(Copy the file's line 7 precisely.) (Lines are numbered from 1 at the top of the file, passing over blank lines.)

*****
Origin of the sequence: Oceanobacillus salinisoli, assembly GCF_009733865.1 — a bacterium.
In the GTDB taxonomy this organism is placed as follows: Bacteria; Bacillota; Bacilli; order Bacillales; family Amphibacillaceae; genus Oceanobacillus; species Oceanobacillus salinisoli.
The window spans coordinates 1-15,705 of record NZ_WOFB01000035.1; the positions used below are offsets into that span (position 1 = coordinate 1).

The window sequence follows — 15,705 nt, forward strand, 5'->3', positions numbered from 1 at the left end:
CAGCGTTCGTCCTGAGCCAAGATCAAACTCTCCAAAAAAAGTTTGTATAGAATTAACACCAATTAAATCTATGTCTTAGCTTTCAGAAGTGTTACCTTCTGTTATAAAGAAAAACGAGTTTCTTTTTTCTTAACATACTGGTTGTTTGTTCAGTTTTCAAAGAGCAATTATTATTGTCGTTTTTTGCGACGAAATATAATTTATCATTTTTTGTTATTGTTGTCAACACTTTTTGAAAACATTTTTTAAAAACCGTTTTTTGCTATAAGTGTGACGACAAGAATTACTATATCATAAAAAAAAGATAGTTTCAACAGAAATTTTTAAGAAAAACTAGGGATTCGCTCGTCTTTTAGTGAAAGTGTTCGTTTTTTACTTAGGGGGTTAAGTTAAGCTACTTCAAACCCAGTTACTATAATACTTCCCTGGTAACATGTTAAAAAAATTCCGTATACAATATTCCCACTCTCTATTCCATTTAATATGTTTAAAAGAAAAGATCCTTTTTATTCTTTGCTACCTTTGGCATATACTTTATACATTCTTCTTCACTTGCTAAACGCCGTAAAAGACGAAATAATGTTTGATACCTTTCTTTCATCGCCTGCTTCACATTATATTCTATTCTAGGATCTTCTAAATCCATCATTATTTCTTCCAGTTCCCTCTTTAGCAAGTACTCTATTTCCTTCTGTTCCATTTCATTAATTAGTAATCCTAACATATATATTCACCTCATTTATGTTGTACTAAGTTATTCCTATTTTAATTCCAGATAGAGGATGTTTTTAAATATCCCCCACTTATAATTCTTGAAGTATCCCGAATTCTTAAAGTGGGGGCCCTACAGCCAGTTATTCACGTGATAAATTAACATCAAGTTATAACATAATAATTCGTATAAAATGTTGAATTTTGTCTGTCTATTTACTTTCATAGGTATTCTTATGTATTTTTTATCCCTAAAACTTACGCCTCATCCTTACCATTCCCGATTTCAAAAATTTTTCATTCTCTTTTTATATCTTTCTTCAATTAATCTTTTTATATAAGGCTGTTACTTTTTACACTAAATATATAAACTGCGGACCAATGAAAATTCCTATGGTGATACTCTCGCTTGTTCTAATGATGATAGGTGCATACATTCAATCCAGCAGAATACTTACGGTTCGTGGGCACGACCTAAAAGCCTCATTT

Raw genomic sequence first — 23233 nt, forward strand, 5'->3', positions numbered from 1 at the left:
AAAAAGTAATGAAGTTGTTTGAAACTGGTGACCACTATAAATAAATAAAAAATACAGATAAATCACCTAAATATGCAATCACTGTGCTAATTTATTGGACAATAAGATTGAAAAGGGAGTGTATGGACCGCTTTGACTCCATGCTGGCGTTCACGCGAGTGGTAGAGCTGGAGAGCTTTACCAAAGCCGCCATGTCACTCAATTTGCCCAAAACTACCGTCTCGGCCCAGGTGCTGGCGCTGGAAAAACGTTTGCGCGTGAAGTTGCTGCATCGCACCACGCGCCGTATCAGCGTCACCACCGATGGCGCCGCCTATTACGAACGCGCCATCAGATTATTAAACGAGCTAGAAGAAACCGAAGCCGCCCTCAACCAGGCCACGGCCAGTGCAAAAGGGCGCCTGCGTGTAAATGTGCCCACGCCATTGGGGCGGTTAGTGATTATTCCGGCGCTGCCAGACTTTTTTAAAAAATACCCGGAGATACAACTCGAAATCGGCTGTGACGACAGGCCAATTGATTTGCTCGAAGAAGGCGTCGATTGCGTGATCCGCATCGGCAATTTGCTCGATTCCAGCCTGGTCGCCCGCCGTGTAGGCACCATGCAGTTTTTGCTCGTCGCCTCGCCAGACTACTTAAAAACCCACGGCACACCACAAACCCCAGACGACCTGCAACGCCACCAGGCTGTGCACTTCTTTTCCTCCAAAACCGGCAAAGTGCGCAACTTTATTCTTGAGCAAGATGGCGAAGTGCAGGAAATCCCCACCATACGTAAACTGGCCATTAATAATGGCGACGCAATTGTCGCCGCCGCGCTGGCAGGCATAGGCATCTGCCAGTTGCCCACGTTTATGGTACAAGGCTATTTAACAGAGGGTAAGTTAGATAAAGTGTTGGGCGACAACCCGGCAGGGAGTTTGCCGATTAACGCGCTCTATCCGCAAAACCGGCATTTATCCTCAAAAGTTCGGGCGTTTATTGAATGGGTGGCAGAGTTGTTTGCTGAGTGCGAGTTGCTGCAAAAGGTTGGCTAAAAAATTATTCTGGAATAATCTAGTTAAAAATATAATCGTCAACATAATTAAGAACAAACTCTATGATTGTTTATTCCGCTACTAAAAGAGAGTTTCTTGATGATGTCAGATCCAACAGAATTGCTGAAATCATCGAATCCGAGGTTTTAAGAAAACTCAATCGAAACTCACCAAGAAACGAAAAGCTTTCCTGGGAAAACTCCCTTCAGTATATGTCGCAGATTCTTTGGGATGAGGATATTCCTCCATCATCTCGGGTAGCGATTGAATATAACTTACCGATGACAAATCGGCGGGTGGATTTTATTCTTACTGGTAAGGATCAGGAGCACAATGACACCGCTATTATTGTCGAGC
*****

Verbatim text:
AAAAAGTAATGAAGTTGTTTGAAACTGGTGACCACTATAAATAAATAAAAAATACAGATAAATCACCTAAATATGCAATCACTGTGCTAATTTATTGGACAATAAGATTGAAAAGGGAGTGTATGGACCGCTTTGACTCCATGCTGGCGTTCACGCGAGTGGTAGAGCTGGAGAGCTTTACCAAAGCCGCCATGTCACTCAATTTGCCCAAAACTACCGTCTCGGCCCAGGTGCTGGCGCTGGAAAAACGTTTGCGCGTGAAGTTGCTGCATCGCACCACGCGCCGTATCAGCGTCACCACCGATGGCGCCGCCTATTACGAACGCGCCATCAGATTATTAAACGAGCTAGAAGAAACCGAAGCCGCCCTCAACCAGGCCACGGCCAGTGCAAAAGGGCGCCTGCGTGTAAATGTGCCCACGCCATTGGGGCGGTTAGTGATTATTCCGGCGCTGCCAGACTTTTTTAAAAAATACCCGGAGATACAACTCGAAATCGGCTGTGACGACAGGCCAATTGATTTGCTCGAAGAAGGCGTCGATTGCGTGATCCGCATCGGCAATTTGCTCGATTCCAGCCTGGTCGCCCGCCGTGTAGGCACCATGCAGTTTTTGCTCGTCGCCTCGCCAGACTACTTAAAAACCCACGGCACACCACAAACCCCAGACGACCTGCAACGCCACCAGGCTGTGCACTTCTTTTCCTCCAAAACCGGCAAAGTGCGCAACTTTATTCTTGAGCAAGATGGCGAAGTGCAGGAAATCCCCACCATACGTAAACTGGCCATTAATAATGGCGACGCAATTGTCGCCGCCGCGCTGGCAGGCATAGGCATCTGCCAGTTGCCCACGTTTATGGTACAAGGCTATTTAACAGAGGGTAAGTTAGATAAAGTGTTGGGCGACAACCCGGCAGGGAGTTTGCCGATTAACGCGCTCTATCCGCAAAACCGGCATTTATCCTCAAAAGTTCGGGCGTTTATTGAATGGGTGGCAGAGTTGTTTGCTGAGTGCGAGTTGCTGCAAAAGGTTGGCTAAAAAATTATTCTGGAATAATCTAGTTAAAAATATAATCGTCAACATAATTAAGAACAAACTCTATGATTGTTTATTCCGCTACTAAAAGAGAGTTTCTTGATGATGTCAGATCCAACAGAATTGCTGAAATCATCGAATCCGAGGTTTTAAGAAAACTCAATCGAAACTCACCAAGAAACGAAAAGCTTTCCTGGGAAAACTCCCTTCAGTATATGTCGCAGATTCTTTGGGATGAGGATATTCCTCCATCATCTCGGGTAGCGATTGAATATAACTTACCGATGACAAATCGGCGGGTGGATTTTATTCTTACTGGTAAGGATCAGGAGCACAATGACACCGCTATTATTGTCGAGC